JS: Yes, I totally agree. That being said, the industry has shifted. Anyway, just going back to the whole thing about having lulls in your work, whether they last a couple weeks or months. I remember I was at a barbecue many, many years ago at Geordie’s where we talked about how to mentally cope with the slowness. A lot of people, at least in my circle of friends who are not in photography, think that it’s this kind of slow and steady trickle of work that comes to you. But I always thought of it — and maybe it’s just my luck – as a fire hydrant that’s either completely shut off or almost, gushing like 20 feet high in the air. And there’s never a much of a middle ground.
JC: I’m on the same boat and I think a lot of people are, too. When you wrote that Instagram post, I remember reading it and a lot of people’s reactions – there was one photographer who said “oh, I wrote a screenplay while I wasn’t working” and I felt, “wow, that’s remarkable”, it really inspired me… But the fire hydrant is a very fitting metaphor. It’s never a happy medium. You’re either thinking, “I can’t deal, I need to take a break!” or, “I’m going to shoot myself for not doing anything.” It became an existential crisis when I didn’t receive any calls and I often had this inner dialogue, “well go out there, shoot personal projects or something!” I often tried that, but there was often this uncomfortable pressure of doing something in order to fulfill a negative. It worked for a little bit, but for me – and I don’t know if you or other photographers feel the same way – I always needed this kind of weird validation from these other people to call me, to make me feel “relevant” again.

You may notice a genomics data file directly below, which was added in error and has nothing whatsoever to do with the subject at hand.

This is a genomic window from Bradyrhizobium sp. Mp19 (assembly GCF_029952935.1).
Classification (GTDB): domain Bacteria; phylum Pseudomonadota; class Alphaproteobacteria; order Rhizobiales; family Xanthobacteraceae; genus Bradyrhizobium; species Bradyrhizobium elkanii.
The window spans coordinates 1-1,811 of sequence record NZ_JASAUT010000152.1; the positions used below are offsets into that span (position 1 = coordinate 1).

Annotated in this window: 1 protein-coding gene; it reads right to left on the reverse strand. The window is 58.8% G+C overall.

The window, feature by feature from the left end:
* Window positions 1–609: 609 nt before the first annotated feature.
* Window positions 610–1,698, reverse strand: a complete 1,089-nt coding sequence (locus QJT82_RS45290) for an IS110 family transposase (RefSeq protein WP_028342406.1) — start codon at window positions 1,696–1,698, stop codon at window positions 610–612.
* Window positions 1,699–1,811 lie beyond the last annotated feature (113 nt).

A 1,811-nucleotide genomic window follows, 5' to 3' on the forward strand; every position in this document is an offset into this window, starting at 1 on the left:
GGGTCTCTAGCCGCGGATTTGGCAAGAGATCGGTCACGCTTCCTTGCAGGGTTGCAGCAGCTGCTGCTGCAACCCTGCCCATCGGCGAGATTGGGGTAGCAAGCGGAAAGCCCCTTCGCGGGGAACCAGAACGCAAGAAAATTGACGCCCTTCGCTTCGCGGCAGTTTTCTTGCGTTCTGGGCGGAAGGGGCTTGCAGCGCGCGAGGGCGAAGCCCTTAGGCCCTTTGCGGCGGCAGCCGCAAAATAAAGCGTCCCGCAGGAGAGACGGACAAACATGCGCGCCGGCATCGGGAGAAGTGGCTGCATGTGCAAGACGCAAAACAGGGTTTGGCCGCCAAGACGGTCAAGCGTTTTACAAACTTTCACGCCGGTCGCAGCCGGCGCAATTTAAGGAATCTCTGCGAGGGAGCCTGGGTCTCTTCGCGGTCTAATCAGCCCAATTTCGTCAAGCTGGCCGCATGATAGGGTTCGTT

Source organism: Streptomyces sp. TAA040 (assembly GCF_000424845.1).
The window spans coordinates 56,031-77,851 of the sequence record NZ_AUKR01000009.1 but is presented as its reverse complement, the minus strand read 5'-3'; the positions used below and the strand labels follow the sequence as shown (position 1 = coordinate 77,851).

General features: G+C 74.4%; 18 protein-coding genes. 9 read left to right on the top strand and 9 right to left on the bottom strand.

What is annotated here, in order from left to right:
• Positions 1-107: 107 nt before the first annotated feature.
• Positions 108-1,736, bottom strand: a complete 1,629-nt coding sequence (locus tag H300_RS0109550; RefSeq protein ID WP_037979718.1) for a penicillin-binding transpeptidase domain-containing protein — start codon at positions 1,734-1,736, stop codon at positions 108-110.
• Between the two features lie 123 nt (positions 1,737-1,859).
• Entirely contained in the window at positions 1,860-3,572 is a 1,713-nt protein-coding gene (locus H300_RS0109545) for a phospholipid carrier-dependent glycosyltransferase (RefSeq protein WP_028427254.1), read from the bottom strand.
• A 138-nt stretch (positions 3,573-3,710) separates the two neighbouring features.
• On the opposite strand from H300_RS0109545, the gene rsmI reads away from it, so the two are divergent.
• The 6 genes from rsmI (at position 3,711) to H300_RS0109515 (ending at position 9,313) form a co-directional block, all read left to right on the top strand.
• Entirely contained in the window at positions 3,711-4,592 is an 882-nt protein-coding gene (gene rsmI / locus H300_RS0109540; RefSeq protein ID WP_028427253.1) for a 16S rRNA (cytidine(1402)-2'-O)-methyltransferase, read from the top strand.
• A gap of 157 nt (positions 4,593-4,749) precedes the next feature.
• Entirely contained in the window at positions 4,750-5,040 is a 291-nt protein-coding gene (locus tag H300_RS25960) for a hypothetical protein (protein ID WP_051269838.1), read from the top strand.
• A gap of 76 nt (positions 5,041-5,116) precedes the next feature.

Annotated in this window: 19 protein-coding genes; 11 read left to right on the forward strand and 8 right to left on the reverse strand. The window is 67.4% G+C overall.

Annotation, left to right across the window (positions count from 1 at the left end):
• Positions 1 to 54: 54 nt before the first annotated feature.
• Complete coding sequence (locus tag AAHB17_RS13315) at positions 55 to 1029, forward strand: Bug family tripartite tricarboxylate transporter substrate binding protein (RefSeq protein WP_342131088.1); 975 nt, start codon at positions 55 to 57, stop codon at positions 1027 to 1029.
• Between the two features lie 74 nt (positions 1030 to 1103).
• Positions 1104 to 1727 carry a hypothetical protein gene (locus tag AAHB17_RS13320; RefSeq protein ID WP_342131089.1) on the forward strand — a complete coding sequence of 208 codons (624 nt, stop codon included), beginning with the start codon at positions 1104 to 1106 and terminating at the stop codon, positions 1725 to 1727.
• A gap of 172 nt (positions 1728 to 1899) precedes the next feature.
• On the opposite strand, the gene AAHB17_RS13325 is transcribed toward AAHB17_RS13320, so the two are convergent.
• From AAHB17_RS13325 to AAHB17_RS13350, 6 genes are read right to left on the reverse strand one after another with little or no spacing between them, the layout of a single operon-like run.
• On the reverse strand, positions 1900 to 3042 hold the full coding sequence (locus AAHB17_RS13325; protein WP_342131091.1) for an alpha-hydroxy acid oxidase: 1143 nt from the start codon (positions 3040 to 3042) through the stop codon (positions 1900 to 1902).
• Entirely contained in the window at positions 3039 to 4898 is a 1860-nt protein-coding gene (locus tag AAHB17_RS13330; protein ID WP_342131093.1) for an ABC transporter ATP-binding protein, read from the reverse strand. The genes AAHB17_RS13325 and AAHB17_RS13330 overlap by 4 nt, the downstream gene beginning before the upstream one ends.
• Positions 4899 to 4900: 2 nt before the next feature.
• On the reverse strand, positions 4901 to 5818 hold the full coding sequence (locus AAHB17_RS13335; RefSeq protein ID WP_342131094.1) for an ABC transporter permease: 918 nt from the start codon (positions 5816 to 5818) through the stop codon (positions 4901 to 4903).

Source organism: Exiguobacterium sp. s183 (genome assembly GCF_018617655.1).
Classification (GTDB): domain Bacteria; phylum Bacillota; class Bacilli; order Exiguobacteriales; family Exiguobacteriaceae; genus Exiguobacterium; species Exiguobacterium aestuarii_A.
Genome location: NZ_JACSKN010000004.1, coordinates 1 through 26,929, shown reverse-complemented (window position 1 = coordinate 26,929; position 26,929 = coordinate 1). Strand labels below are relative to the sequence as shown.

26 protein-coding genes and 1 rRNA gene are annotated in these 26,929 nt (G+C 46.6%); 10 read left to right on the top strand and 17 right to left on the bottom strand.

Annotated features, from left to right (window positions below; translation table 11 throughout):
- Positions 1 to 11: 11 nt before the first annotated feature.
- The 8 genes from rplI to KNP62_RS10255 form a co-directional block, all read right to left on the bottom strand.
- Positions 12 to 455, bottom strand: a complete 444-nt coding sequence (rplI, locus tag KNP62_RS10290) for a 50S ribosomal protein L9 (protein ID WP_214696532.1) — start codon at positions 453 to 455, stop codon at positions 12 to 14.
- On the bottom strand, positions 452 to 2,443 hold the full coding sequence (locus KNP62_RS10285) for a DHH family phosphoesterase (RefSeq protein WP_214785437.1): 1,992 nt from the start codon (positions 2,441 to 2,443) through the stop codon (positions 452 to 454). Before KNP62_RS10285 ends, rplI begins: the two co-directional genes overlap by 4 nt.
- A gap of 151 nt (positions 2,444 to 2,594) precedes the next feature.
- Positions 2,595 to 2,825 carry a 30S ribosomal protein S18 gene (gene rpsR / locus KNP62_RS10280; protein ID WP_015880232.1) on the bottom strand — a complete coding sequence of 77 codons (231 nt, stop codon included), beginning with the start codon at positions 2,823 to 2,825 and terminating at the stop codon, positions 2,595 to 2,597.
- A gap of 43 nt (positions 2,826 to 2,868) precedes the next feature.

JS: Yassss. Preach.
JC: I’ve made my peace with that now. You know, most photographers – or any sort of artist really – want to have their work be seen by the outside world, and that’s the reason Instagram works, and pretty much everything else in this world works with social media. You may be a hermit and do your own personal work or live in the middle of nowhere – off the power grid – but for me, I still needed this communication, of being wanted by other people who wanted me to do these jobs. But long story short, since Paloma was born, that has changed. I almost don’t care, it’s a very weird shift… It’s ok if I don’t get called, it’s not the end of my life. It’s filled with other things. How has that changed with you?
JS: Well, going back to what you said earlier, it’s in part a sense of self-validation, but it’s also a bit of pragmatism. For nearly any freelancer or business owner, your work kind is your life. If you’re a restaurateur and people aren’t coming to your restaurant, or if you’re a plumber and people aren’t calling you, there’s always going to be that sense of “why aren’t people calling me, what am I doing wrong” per se.